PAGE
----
Inclusion criteria were age ≥18 years, type 1 diabetes as defined by the Klompas algorithm (9) (Supplementary Table 1), type 1 diabetes duration ≥24 months in the EHR database, having one or more insulin prescriptions during the baseline period, and having one or more HbA1c measurements during the baseline period. Exclusion criteria were type 2 diabetes, having no sex recorded, and/or being pregnant during the baseline period.
Patient Characteristics and Outcomes
All measurements were made during the baseline period. Patient characteristics ascertained include age, race, BMI, systolic blood pressure (SBP), and estimated glomerular filtration rate (eGFR). BMI and SBP values used were those recorded closest to the index date, whereas the eGFR used was the average of all eGFRs recorded during the baseline period. For HbA1c, the measurement used was made closest to the index date.
History of Clinical Outcomes
Acute complications included SH, of which an event was defined either as an ICD-9 or an ICD-10 diagnosis code for hypoglycemia reported upon inpatient admission or at an emergency room (ER) visit as the primary or discharge diagnosis or as a laboratory test result of plasma glucose <70 mg/dL (<3.9 mmol/L) and inpatient admission or an ER visit on the same date, and DKA was defined as the presence of an ICD-9 or ICD-10 diagnosis code at any point in the inpatient setting. Microvascular complications, which included neuropathy, nephropathy, and retinopathy, were defined using diagnosis codes (see Supplementary Table 2 for details, including diagnosis codes).
The proportion of patients having HbA1c <7% was reported overall and stratified by a number of key metrics (age-group, race, BMI, SBP, and eGFR). Locally weighted scatterplot smoothing (LOESS) curves with CI bands were produced to compare mean baseline HbA1c estimates by age in the T1PCO study with those in the T1D Exchange clinic registry (10).
The incidences of SH and DKA and prevalence of microvascular complications were determined during the baseline period at each baseline HbA1c range (<7%, 7% to <9%, ≥9%), overall and stratified by age (18–25, 26–49, 50–64, ≥65 years). Relative rates (RRs) and CIs were calculated for highest and lowest HbA1c groups (≥9% vs. <7%) within age-groups. F tests were conducted to test for effects of interaction between age and glycemic control on SH and DKA incidences. Also determined were the incidences of SH and DKA within narrower baseline HbA1c categories (≤6% to >13% at 0.5% intervals).
In total, 430,335 patients were identified with a type 1 or unspecified diabetes diagnosis during the identification period and selected for potential inclusion in the study. Of those, 31,430 were identified as having type 1 diabetes by the Klompas algorithm, met the inclusion criteria, and had none of the exclusion criteria (9). Selection and sample attrition are reported in Supplementary Fig. 1.
Of the final sample of patients, 16%, 40%, 29%, and 15% were aged 18–25, 26–49, 50–64, and ≥65 years, respectively; 7% were African American and 88% were Caucasian. The majority of patients (58%) had commercial insurance, 16% had Medicare, 8% had Medicaid, and 19% were uninsured. Among patients with known BMI, 33% were categorized as having normal weight (BMI <25 kg/m2), 35% were overweight (BMI 25 to <30 kg/m2), and 33% were obese or severely obese (BMI ≥30 kg/m2). Detailed demographic information is reported in Supplementary Table 3. Most patients were in the East North Central U.S. census division (35%), 26% in the South Atlantic/West South Central division, and 17% in the West North Central division. Geographic information is reported in Supplementary Table 3.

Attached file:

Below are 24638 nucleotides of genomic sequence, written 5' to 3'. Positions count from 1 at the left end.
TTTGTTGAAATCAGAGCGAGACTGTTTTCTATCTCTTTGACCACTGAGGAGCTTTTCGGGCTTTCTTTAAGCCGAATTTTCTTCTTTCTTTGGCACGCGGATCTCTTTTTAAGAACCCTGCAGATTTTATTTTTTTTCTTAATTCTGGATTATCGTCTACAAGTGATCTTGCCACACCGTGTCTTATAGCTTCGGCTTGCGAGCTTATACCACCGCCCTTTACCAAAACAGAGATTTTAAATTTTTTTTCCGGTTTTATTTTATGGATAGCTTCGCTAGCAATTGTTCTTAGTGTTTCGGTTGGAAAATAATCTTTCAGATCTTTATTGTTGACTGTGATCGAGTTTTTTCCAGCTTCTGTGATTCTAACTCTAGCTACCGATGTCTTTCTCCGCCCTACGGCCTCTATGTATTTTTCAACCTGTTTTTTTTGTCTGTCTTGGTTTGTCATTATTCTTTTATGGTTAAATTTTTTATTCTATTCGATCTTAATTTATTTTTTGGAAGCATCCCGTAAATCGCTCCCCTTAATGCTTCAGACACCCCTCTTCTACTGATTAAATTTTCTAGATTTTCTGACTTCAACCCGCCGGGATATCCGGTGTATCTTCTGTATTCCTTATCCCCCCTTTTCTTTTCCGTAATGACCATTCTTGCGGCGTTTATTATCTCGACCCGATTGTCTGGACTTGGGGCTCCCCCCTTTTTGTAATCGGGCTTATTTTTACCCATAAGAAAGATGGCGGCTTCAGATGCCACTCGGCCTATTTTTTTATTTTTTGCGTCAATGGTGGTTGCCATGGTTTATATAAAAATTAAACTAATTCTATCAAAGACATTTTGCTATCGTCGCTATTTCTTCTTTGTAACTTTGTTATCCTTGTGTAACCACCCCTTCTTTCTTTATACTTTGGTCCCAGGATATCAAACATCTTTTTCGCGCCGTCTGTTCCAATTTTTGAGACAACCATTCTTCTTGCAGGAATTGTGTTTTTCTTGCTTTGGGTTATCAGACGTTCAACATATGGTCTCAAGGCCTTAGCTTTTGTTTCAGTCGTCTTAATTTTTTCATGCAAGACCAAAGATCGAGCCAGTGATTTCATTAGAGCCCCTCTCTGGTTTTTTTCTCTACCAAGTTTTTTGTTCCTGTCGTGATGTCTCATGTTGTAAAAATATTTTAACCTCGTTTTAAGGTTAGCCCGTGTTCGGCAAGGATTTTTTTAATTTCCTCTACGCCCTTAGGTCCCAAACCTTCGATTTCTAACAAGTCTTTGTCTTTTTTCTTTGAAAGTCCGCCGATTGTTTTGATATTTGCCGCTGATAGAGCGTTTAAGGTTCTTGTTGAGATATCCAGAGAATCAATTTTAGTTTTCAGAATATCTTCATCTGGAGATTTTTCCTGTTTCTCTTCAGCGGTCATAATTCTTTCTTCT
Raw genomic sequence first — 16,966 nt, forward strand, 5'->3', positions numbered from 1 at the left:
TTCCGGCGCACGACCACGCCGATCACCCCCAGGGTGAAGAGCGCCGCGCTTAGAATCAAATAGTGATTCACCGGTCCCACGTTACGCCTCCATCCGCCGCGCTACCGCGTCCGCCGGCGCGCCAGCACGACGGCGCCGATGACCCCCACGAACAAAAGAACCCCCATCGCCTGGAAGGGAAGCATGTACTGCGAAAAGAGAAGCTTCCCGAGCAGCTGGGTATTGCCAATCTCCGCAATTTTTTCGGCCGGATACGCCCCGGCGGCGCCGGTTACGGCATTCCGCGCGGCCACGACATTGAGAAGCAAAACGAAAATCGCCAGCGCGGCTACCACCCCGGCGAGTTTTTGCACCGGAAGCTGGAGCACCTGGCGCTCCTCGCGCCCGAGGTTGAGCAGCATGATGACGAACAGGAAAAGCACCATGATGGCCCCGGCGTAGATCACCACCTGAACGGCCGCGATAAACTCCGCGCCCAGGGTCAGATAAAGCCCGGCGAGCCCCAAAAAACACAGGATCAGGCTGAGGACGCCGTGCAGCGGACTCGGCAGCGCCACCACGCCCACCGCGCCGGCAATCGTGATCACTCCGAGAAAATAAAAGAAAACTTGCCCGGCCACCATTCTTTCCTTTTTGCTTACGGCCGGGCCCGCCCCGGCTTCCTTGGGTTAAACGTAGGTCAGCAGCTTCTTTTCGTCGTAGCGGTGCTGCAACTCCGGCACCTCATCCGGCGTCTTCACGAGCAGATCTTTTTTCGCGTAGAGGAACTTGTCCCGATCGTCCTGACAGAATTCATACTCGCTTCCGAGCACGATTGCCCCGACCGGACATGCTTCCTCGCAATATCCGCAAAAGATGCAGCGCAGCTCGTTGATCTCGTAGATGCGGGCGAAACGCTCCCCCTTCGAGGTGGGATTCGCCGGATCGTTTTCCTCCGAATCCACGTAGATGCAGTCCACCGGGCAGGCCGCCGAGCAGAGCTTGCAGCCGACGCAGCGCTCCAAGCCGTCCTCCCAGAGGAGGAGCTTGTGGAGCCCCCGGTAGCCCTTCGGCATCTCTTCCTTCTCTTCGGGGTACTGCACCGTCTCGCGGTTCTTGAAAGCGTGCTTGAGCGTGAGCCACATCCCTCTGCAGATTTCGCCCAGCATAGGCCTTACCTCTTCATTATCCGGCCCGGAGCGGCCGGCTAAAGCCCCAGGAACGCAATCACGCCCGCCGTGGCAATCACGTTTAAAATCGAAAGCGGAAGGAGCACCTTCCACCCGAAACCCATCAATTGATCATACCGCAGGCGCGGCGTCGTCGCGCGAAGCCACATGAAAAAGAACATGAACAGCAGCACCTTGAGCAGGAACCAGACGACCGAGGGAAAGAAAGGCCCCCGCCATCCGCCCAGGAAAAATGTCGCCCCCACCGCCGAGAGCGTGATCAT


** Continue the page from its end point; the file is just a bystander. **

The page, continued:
Baseline Goal Attainment by Demographic Characteristics
Figure 1 shows the proportions of patients with HbA1c <7% by different baseline characteristics. Of the 31,430 patients in the study, only 20% had an HbA1c <7%. The percentage of patients with HbA1c <7% increased substantially with age-group, from 12% of patients aged 18–25 years to 29% of patients aged ≥65 years. Mean HbA1c of the study population was 8.3% and decreased monotonically with age: mean HbA1c was highest (9.4%) in patients aged 18 years and lowest (7.6%) in those aged 80 years. To compare our results with those of the T1D Exchange clinic registry, we calculated a LOESS curve for HbA1c by age and overlaid the result on a similar curve produced by Miller et al. (10) in Fig. 2. Notably, patients in the T1PCO study had a higher mean HbA1c at each age. For example, mean HbA1c values for patients in the T1PCO study versus those in the study by Miller et al. were, respectively, 9.4% vs. 8.8% at age 20 years, 8.3% vs. 7.6% at age 40 years, and 7.8% vs. 7.5% at age 65 years.
A smaller proportion of African American than Caucasian patients had HbA1c <7% (15% vs. 21%), and a smaller proportion of obese than normal-weight patients had HbA1c <7% (18% vs. 21%) (Fig. 1). The percentage of patients with HbA1c <7% and commercial insurance was approximately the same as the percentage with HbA1c <7% in the total population (20%), whereas a higher percentage (26%) had HbA1c <7% and Medicare and a smaller percentage (12%) had HbA1c <7% and Medicaid.
Incidences of SH and DKA Per Year by Age and Glycemic Control
Figures 3 and 4 show the results of incidences of SH and DKA, respectively, stratified by HbA1c category (with a 0.5 incremental interval [Figs. 3A and 4A]) and by age-group/glycemic control (Figs. 3B and 4B) during the 12-month baseline period. The incidence of SH (per year, during the 12-month baseline period) in patients with HbA1c ≤6% or >6% to 6.5% (6.9% and 4.0%, respectively) was higher than that in patients with HbA1c >6.5% to 7% (3.3%) (Fig. 3A). For patients with HbA1c >7%, the incidence of SH (per year) increased to 13.5% in those with HbA1c >13%. The impact of poor glycemic control on SH incidence was more pronounced among younger patients, as the RRs of SH by poor versus good glycemic control (HbA1c ≥9% vs. <7%) were higher for the youngest patients (RR 3.7) than for older patients (RR 2.2 for patients aged 26 to 49 years, 1.5 for patients aged 50 to 64 years, and 1.6 for patients aged ≥65 years, all P < 0.05; P for interaction <0.001) (Fig. 3B).